On July 1st, 2012, Australia introduced a nationwide carbon tax following the paths of other countries. After several years of controversial debate, the levy has finally been passed to enforce a tax on the carbon content of fuels. The law forces about 300 of the worst-polluting firms to pay AUD$23 levy for every tonne of greenhouse gas that they produce. Arguably, the tax has been imposed to meet climate-change obligations in Australia which is the highest emitter per-head in the developed world.
This issue of pricing carbon emissions has been at the core of several government policies involving climate change. Enforcing the cost at AUD$23 per tonne, the aim is to gradually increase the price up until 2015 with the hope that it would then have shifted to a trading scheme allowing the market to set the cost. The idea behind imposing a carbon tax is seen as the most economically effective mechanism to reduce carbon output and thereby climate change.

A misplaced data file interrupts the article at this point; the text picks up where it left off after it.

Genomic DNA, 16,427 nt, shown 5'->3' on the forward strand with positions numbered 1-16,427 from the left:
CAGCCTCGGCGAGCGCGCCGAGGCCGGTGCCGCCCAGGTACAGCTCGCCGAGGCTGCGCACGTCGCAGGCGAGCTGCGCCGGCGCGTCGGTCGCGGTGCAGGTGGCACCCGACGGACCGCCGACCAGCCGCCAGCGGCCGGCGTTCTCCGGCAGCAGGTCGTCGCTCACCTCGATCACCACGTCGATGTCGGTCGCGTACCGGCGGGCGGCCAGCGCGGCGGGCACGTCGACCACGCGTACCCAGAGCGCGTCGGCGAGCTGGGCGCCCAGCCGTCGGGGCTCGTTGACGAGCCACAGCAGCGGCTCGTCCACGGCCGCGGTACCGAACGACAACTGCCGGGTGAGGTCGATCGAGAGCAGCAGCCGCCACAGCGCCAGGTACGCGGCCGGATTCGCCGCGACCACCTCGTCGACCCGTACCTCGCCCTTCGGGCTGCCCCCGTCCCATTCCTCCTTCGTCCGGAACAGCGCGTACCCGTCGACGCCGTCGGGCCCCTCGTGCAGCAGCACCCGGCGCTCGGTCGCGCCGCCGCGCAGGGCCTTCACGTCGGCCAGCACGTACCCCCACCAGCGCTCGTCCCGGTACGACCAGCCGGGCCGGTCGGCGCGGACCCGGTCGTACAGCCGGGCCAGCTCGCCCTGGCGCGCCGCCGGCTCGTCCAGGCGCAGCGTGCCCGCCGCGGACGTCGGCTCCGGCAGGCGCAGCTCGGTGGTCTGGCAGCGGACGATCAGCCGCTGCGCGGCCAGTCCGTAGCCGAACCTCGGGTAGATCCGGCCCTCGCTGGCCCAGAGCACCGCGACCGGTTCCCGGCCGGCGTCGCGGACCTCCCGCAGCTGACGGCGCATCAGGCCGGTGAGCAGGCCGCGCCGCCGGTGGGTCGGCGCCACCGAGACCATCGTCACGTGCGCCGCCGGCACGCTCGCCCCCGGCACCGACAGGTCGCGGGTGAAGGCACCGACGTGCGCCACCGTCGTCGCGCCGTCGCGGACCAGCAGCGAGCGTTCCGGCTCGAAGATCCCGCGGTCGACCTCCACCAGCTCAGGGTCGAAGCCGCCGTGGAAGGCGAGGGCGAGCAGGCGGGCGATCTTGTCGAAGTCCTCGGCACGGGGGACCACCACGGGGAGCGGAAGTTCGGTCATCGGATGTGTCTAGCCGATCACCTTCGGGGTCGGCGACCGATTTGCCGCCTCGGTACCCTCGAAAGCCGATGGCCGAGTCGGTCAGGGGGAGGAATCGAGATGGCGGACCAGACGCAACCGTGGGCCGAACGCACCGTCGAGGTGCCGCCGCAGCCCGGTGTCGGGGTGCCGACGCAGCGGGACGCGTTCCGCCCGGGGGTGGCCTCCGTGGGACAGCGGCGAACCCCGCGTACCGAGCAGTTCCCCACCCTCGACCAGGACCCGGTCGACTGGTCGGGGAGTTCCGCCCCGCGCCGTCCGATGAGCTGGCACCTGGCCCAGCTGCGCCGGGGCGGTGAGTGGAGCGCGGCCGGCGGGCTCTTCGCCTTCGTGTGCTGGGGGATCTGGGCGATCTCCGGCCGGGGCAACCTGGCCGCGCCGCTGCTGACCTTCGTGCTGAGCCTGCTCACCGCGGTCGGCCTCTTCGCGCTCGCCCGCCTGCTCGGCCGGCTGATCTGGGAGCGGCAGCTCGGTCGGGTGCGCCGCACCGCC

Following the path of many countries, the idea of a Carbon tax was initially imposed in Finland in 1990. Following the introduction, the policy had been changed and modified intitially starting with several exemptions for specific fuels and sectors. Other countries and states that have enforced the carbon tax policy includes; Sweden (1991), Great Britain (2001), New Zealand (2005), Colorado, California and Maryland, United States (2007), Quebec and Alberta, Canada (2007) and British Columbia, Canada (2008), selective China states, India (2010), South Korea (2008), The Netherlands (1990, 2007), Norway (1991), Denmark (2002), Switzerland (2008), Ireland (2010).